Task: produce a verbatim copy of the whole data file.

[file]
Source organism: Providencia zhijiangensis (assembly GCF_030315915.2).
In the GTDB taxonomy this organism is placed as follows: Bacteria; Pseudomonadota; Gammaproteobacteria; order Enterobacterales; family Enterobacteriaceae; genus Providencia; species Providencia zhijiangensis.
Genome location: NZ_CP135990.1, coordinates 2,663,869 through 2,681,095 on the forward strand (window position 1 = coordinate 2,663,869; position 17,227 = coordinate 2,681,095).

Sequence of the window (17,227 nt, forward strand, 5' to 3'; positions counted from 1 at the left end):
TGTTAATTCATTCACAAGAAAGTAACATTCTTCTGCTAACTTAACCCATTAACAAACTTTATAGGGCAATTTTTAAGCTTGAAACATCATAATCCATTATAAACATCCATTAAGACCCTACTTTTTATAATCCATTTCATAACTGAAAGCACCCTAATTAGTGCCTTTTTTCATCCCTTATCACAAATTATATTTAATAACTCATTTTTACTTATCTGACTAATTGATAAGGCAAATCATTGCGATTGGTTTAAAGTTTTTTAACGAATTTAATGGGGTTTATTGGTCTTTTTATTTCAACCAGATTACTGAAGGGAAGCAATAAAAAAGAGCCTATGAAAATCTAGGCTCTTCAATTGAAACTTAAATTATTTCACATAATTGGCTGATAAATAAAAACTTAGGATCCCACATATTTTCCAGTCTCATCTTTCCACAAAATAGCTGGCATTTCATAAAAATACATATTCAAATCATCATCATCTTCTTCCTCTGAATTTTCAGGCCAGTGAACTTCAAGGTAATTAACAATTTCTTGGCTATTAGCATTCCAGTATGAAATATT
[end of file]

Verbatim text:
Source organism: Providencia zhijiangensis (assembly GCF_030315915.2).
In the GTDB taxonomy this organism is placed as follows: Bacteria; Pseudomonadota; Gammaproteobacteria; order Enterobacterales; family Enterobacteriaceae; genus Providencia; species Providencia zhijiangensis.
Genome location: NZ_CP135990.1, coordinates 2,663,869 through 2,681,095 on the forward strand (window position 1 = coordinate 2,663,869; position 17,227 = coordinate 2,681,095).

Sequence of the window (17,227 nt, forward strand, 5' to 3'; positions counted from 1 at the left end):
TGTTAATTCATTCACAAGAAAGTAACATTCTTCTGCTAACTTAACCCATTAACAAACTTTATAGGGCAATTTTTAAGCTTGAAACATCATAATCCATTATAAACATCCATTAAGACCCTACTTTTTATAATCCATTTCATAACTGAAAGCACCCTAATTAGTGCCTTTTTTCATCCCTTATCACAAATTATATTTAATAACTCATTTTTACTTATCTGACTAATTGATAAGGCAAATCATTGCGATTGGTTTAAAGTTTTTTAACGAATTTAATGGGGTTTATTGGTCTTTTTATTTCAACCAGATTACTGAAGGGAAGCAATAAAAAAGAGCCTATGAAAATCTAGGCTCTTCAATTGAAACTTAAATTATTTCACATAATTGGCTGATAAATAAAAACTTAGGATCCCACATATTTTCCAGTCTCATCTTTCCACAAAATAGCTGGCATTTCATAAAAATACATATTCAAATCATCATCATCTTCTTCCTCTGAATTTTCAGGCCAGTGAACTTCAAGGTAATTAACAATTTCTTGGCTATTAGCATTCCAGTATGAAATATT